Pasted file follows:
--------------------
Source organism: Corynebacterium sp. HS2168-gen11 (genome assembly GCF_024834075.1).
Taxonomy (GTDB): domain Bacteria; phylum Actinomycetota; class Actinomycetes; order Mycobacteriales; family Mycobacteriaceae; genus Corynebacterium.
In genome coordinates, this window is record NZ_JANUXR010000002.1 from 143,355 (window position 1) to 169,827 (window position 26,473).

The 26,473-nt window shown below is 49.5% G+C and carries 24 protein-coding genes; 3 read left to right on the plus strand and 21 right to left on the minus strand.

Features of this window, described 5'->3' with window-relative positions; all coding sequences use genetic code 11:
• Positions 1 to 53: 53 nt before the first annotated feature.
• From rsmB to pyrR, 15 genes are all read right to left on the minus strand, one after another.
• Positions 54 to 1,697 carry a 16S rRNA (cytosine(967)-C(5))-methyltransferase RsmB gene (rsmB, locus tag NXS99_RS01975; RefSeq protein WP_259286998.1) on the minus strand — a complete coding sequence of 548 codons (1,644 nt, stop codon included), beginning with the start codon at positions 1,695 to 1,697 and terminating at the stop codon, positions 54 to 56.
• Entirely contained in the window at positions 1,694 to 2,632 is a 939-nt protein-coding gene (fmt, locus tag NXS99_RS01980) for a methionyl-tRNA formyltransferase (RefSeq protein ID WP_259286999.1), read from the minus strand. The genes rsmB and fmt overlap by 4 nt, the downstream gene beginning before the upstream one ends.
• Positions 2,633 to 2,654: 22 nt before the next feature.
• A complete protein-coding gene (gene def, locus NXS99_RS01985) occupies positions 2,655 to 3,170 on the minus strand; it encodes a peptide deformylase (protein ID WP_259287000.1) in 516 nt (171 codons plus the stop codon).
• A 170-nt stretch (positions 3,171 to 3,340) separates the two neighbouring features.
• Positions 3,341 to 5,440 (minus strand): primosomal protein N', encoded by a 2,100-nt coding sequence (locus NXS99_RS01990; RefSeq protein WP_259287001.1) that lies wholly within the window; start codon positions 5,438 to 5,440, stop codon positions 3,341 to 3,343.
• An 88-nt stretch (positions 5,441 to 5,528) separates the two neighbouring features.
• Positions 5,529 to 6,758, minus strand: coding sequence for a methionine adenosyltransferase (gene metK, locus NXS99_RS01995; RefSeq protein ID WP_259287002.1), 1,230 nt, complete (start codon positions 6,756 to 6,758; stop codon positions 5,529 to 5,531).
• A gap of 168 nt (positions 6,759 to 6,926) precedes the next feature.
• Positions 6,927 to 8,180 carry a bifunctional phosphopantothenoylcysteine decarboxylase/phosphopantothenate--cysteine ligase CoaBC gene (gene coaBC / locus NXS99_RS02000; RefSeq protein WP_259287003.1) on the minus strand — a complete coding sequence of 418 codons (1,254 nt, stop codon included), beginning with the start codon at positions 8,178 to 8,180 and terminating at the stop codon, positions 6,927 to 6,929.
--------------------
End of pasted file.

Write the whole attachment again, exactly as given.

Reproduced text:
Source organism: Corynebacterium sp. HS2168-gen11 (genome assembly GCF_024834075.1).
Taxonomy (GTDB): domain Bacteria; phylum Actinomycetota; class Actinomycetes; order Mycobacteriales; family Mycobacteriaceae; genus Corynebacterium.
In genome coordinates, this window is record NZ_JANUXR010000002.1 from 143,355 (window position 1) to 169,827 (window position 26,473).

The 26,473-nt window shown below is 49.5% G+C and carries 24 protein-coding genes; 3 read left to right on the plus strand and 21 right to left on the minus strand.

Features of this window, described 5'->3' with window-relative positions; all coding sequences use genetic code 11:
• Positions 1 to 53: 53 nt before the first annotated feature.
• From rsmB to pyrR, 15 genes are all read right to left on the minus strand, one after another.
• Positions 54 to 1,697 carry a 16S rRNA (cytosine(967)-C(5))-methyltransferase RsmB gene (rsmB, locus tag NXS99_RS01975; RefSeq protein WP_259286998.1) on the minus strand — a complete coding sequence of 548 codons (1,644 nt, stop codon included), beginning with the start codon at positions 1,695 to 1,697 and terminating at the stop codon, positions 54 to 56.
• Entirely contained in the window at positions 1,694 to 2,632 is a 939-nt protein-coding gene (fmt, locus tag NXS99_RS01980) for a methionyl-tRNA formyltransferase (RefSeq protein ID WP_259286999.1), read from the minus strand. The genes rsmB and fmt overlap by 4 nt, the downstream gene beginning before the upstream one ends.
• Positions 2,633 to 2,654: 22 nt before the next feature.
• A complete protein-coding gene (gene def, locus NXS99_RS01985) occupies positions 2,655 to 3,170 on the minus strand; it encodes a peptide deformylase (protein ID WP_259287000.1) in 516 nt (171 codons plus the stop codon).
• A 170-nt stretch (positions 3,171 to 3,340) separates the two neighbouring features.
• Positions 3,341 to 5,440 (minus strand): primosomal protein N', encoded by a 2,100-nt coding sequence (locus NXS99_RS01990; RefSeq protein WP_259287001.1) that lies wholly within the window; start codon positions 5,438 to 5,440, stop codon positions 3,341 to 3,343.
• An 88-nt stretch (positions 5,441 to 5,528) separates the two neighbouring features.
• Positions 5,529 to 6,758, minus strand: coding sequence for a methionine adenosyltransferase (gene metK, locus NXS99_RS01995; RefSeq protein ID WP_259287002.1), 1,230 nt, complete (start codon positions 6,756 to 6,758; stop codon positions 5,529 to 5,531).
• A gap of 168 nt (positions 6,759 to 6,926) precedes the next feature.
• Positions 6,927 to 8,180 carry a bifunctional phosphopantothenoylcysteine decarboxylase/phosphopantothenate--cysteine ligase CoaBC gene (gene coaBC / locus NXS99_RS02000; RefSeq protein WP_259287003.1) on the minus strand — a complete coding sequence of 418 codons (1,254 nt, stop codon included), beginning with the start codon at positions 8,178 to 8,180 and terminating at the stop codon, positions 6,927 to 6,929.